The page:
centriole


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centriole

 [sen´tre-ōl]
either of the two cylindrical organelles located in the centrosome and containing nine triplets of microtubules arrayed around their edges; centrioles migrate to opposite poles of the cell during cell division and serve to organize the spindles. They are capable of independent replication and of migrating to form basal bodies.
ring centriole a common misnomer for the anulus of the spermatozoon, which is not actually a centriole.

cen·tri·ole

(sen'trē-ōl),
Tubular structures, 150 nm by 300-500 nm, with a wall having nine triple microtubules, usually seen as paired organelles lying in the cytocentrum; centrioles may be multiple and numerous in some cells, such as the giant cells of bone marrow.
[G. kentron, a point, center]

centriole

/cen·tri·ole/ (sen´tre-ōl) either of the two cylindrical organelles located in the centrosome and containing nine triplets of microtubules arrayed around their edges; centrioles migrate to opposite poles of the cell during cell division and serve to organize the spindles. They are capable of independent replication and of migrating to form basal bodies.

centriole

(sĕn′trē-ōl′)
n.
One of two cylindrical cellular structures that are composed of nine triplet microtubules and form the asters during mitosis.

centriole

[sen′trē·ōl′]
Etymology: Gk, kentron
an intracellular organelle, usually a component of the centrosome. Often occurring in pairs, centrioles are associated with cell division and can be closely studied only with an electron microscope. They are tiny cylinders positioned at right angles to each other, with walls consisting of nine bundles of fine tubules, three tubules to a bundle. Numerous centrioles occur in some large cells, such as the giant cells in bone marrow. The precise function of centrioles is still a mystery, but they appear to aid in the formation of the spindle that develops during mitosis.

cen·tri·ole

(sen'trē-ōl)
Tubular structures usually seen as paired organelles lying in the cytocentrum; centrioles may be multiple and numerous in some cells, such as the giant cells of bone marrow.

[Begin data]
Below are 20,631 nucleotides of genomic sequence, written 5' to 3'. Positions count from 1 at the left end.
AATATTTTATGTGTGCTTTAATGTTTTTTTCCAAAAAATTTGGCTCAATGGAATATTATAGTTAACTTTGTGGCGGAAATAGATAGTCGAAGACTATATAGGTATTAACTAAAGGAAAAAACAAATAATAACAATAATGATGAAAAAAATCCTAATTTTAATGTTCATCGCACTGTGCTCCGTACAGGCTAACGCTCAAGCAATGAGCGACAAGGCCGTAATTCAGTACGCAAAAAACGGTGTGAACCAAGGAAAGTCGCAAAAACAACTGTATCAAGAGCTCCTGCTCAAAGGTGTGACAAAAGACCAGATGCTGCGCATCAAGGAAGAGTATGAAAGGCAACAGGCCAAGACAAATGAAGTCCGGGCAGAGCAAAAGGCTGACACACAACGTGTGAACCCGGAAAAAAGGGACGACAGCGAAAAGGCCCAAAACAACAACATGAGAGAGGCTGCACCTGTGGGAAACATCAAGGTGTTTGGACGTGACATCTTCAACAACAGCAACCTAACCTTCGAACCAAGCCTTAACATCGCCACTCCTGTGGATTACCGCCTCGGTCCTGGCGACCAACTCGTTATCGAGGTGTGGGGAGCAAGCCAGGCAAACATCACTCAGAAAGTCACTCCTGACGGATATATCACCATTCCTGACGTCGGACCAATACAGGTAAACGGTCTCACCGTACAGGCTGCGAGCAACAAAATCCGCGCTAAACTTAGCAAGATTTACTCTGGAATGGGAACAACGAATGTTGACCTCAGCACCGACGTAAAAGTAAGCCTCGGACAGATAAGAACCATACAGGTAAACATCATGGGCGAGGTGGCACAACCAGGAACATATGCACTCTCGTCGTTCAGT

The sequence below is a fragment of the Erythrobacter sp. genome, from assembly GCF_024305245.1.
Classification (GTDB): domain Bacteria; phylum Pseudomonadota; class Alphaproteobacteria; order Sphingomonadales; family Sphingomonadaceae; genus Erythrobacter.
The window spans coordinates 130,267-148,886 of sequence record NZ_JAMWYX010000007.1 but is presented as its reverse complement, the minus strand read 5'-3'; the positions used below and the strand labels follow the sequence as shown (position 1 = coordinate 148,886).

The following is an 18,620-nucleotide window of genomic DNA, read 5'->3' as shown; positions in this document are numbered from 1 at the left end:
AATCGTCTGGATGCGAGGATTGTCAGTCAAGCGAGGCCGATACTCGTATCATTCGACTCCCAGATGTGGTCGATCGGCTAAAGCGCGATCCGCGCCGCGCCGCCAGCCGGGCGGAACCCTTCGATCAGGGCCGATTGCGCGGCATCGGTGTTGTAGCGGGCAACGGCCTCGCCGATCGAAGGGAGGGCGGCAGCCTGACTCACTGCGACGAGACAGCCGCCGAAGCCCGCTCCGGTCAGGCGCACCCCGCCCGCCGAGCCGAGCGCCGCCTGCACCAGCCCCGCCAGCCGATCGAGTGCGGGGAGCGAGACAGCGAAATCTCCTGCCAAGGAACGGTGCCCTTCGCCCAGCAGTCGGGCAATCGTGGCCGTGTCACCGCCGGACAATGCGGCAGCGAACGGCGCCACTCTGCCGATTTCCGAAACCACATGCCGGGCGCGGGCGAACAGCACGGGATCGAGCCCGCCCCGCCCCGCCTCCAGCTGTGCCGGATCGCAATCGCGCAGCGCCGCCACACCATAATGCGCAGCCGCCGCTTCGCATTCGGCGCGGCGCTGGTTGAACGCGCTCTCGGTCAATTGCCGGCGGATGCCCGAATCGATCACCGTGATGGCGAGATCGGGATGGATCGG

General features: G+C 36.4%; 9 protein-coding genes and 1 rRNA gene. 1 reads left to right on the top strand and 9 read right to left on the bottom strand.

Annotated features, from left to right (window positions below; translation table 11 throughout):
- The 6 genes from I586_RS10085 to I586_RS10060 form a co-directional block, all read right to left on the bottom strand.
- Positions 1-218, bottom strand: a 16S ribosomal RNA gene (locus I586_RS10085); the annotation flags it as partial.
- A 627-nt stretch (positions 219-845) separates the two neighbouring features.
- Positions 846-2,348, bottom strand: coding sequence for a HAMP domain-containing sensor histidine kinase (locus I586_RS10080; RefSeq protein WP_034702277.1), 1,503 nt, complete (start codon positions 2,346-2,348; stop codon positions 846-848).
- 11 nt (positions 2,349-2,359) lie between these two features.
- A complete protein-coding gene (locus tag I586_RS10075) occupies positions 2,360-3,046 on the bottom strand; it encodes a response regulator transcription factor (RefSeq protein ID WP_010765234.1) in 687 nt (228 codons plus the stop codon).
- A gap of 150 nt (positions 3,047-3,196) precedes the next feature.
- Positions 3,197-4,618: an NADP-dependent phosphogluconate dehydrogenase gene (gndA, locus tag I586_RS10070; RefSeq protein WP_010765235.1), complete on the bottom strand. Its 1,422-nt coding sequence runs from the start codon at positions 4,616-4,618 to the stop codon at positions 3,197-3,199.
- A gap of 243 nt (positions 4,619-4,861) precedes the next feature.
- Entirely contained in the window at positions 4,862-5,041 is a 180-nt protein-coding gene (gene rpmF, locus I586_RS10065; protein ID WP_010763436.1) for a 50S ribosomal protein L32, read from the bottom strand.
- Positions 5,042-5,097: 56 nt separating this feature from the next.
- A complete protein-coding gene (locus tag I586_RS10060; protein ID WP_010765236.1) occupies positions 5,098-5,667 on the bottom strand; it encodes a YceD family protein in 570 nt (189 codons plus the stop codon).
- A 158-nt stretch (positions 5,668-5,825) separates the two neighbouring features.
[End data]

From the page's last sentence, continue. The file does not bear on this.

[G. kentron, a point, center]

centriole

A short, hollow, cylindrical ORGANELLE consisting of nine sets of microtubules and usually occurring in pairs set at right angles to each other. Centrioles are responsible for the production of the spindle apparatus that appears just before the separation of the chromosomes into two sets prior to cell division.

centriole

One of the two rod-like bodies in cells forming the poles of the spindles during cell division.
Centrioleclick for a larger image
Fig. 97 Centriole . Structure and orientation.

centriole

one of a pair of small ORGANELLES lying at right angles to each other in an area known as the CENTROSOME, just outside the nucleus of lower plants and all animals (see Fig. 97 ). Centrioles are self-replicating, dividing into two during the ‘S’ phase of the INTERPHASE of the CELL CYCLE and then separating into two pairs, one pair migrating to each pole of the future mitotic spindle, from which an ASTER forms. The role of centrioles in nuclear division is unclear, since they are absent from most plant cells and laser-beam irradiation of centrioles has no effect on division.

centriole

either of the two cylindrical organelles located in the centrosome and containing nine triplets of microtubules arrayed around their edges; centrioles migrate to opposite poles of the cell during cell division and serve to organize the spindles. They are capable of independent replication and of migrating to form basal bodies.
References in periodicals archive ?
The sperm centriole is located in its neck within a 'black box', flanked by the segmental columns, just beneath the basal plate, proximal to its nucleus.
The centrosome specially the proximal centriole is considered to be the kinetic centre of sperm motility.
Central to the four mitochondria lies the centriole, which gives rise to the flagellum.
Keywords: Spider sperm ultrastructure, nucleus, implantation fossa, centriole, secretion
1-[micro]m long and originates from the basal body, which is formed by the single centriole.
The axoneme, which arises from the distal centriole, has the normal 9+2 arrangement of microtubules.
The mechanisms governing centriole formation constitute a long-standing question in cell biology.
Each cilium was associated with an accessory centriole and striated ciliary root.
Clam p53 and mortalin are often concentrated near the centriole or at the nuclear membrane and otherwise mirror those of the well-developed microtubular array (Fig.
During spermiogenesis the proximal centriole fuses laterally and orthogonally to the distal centriole to form the basal body, which produces an acentric flagellum (Fig.
In the thick region behind the nucleus, the centriole was perpendicular to the acrosome-nucleus axis and located in a shallow indentation of the nucleus (Fig.
Sperm autapomorphies for vestimentiferans are a thread-like acrosome vesicle (#2), a complex helical nucleus (#4), the absence of chromatin at the nuclear apex (#6), two mitochondria (#8), a single centriole (#9), and spermatozoa aggregated in sperm bundles (#12) (see Fig.